Texas lawmakers this interim are considering ways to increase enrollment and retention of the state’s former foster youth in higher education. Relatively few complete post-secondary education, despite a Texas law that entitles certain former foster youth to free tuition and fees at public colleges and universities, according to testimony in September at a joint session of the House Human Services and Higher Education committees.
Former foster youth are eligible for the tuition and fee waiver under Texas Education Code, secs. 54.366 and 54.367. The law authorizes exemptions from tuition and fees for certain students who have been under the conservatorship of the Department of Family and Protective Services (DFPS), including some adopted students who were formerly in foster or residential care. Those who qualify for the waiver under sec. 54.366 must use it in some capacity by age 25 to gain lifetime eligibility. Students eligible for the waiver under sec. 54.367 do not face any age restrictions but must maintain a minimum GPA and not complete excessive credit hours.
Some additional federal, state, and institutional support is available to promote enrollment and success of former foster youth in higher education. The Education and Training Voucher is a federal stipend of $5,000 per year for eligible former foster youth to use for housing, books, or other needs. In Texas, certain foster youth who will “age out” at 18 may elect to remain in foster care longer if pursuing education or employment by participating in the state’s Extended Foster Care program. Educational and transitional programs at various levels, such as the Court Appointed Special Advocates (CASA) and Preparation for Adult Living programs, offer training and support to help prepare foster youth to leave the system. Several of the state’s public higher education institutions also have support services or staff dedicated to helping former foster youth.
According to data from the Texas Higher Education Coordinating Board, about 3,700 students took advantage of the tuition waiver in 2013, at a cost of about $9.7 million to the institutions. An estimated 11,000 individuals are thought to be eligible for the waiver, according to testimony at the hearing, although the precise number is not known. Witnesses recommended collecting data on the number who qualify for the waiver and on college completion rates and other success measures.
Witnesses said that among the challenges that may prevent former foster youth from attending college are the cost of housing and other needs, lack of life skills and access to mentors, lack of awareness of the benefit, and the unstable school and living experiences of many foster youth, which can affect high school completion and college readiness. Many youth leave foster care at 18 without a high school diploma or GED, according to DFPS data.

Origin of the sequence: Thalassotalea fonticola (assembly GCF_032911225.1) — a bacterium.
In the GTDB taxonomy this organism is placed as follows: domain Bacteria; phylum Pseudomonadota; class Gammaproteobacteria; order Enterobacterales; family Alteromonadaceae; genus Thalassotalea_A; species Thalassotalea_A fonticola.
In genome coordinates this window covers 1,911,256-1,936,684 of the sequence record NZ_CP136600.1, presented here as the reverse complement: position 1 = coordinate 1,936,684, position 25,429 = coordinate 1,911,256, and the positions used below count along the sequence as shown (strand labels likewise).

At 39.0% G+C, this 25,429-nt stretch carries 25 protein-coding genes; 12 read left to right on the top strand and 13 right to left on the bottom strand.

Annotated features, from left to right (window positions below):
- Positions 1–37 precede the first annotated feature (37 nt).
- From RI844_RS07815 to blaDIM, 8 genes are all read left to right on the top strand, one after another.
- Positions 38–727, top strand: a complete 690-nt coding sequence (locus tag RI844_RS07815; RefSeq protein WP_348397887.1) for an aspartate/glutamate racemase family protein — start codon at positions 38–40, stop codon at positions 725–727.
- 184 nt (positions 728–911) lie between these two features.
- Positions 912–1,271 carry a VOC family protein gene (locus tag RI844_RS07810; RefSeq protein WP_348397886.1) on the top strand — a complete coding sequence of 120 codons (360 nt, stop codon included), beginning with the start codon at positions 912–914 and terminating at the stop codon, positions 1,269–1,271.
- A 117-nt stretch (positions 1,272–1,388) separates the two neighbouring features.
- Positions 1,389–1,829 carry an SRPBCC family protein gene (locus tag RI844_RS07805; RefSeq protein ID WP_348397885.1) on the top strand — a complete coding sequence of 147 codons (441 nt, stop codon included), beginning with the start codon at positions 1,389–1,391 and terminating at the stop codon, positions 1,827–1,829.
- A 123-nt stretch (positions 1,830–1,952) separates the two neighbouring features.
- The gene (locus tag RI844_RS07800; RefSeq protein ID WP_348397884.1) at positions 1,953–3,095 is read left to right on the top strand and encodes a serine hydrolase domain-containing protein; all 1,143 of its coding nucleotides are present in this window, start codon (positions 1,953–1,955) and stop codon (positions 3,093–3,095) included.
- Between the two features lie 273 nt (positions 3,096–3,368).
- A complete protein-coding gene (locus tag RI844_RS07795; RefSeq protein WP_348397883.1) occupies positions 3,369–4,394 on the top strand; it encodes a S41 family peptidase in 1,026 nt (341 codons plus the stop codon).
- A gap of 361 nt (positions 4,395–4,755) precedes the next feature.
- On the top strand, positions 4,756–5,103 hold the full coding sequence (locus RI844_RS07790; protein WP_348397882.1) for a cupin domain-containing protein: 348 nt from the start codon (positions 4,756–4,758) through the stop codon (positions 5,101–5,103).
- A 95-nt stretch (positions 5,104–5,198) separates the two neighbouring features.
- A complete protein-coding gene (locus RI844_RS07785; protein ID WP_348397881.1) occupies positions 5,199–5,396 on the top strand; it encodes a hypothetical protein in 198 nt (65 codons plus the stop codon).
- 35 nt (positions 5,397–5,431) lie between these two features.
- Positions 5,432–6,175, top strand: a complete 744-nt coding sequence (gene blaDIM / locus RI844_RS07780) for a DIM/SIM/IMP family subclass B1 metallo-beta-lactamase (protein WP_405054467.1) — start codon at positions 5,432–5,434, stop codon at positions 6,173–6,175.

One solution discussed at the hearing was raising or removing the age limit by which some eligible individuals must activate the waiver. Witnesses noted that other states have similar policies with less strict age limits. Some suggested adding a question to college applications that would identify former foster youth so they could be informed about the waiver. Providing more liaisons at public higher education institutions also could support the success of former foster youth, witnesses said.
Witnesses also recommended subsidizing housing for former foster youth or expanding the state’s supervised independent living programs, a form of extended foster care in which individuals receive support services from DFPS while living more self-sufficiently. Lawmakers also suggested working with faith-based organizations to secure housing for former foster youth pursuing higher education.
Some at the hearing raised concerns about the cost to institutions of offering the waiver. Colleges absorb the costs, as they do with waived costs for veterans under the Hazlewood Act. Those present at the hearing also deliberated students’ access to the waiver regardless of citizenship status, as residency requirements for the exemption do not appear in statute.
(See video of the joint hearing of the House Human Services and Higher Education committees here.)
by Mary Beth Schaefer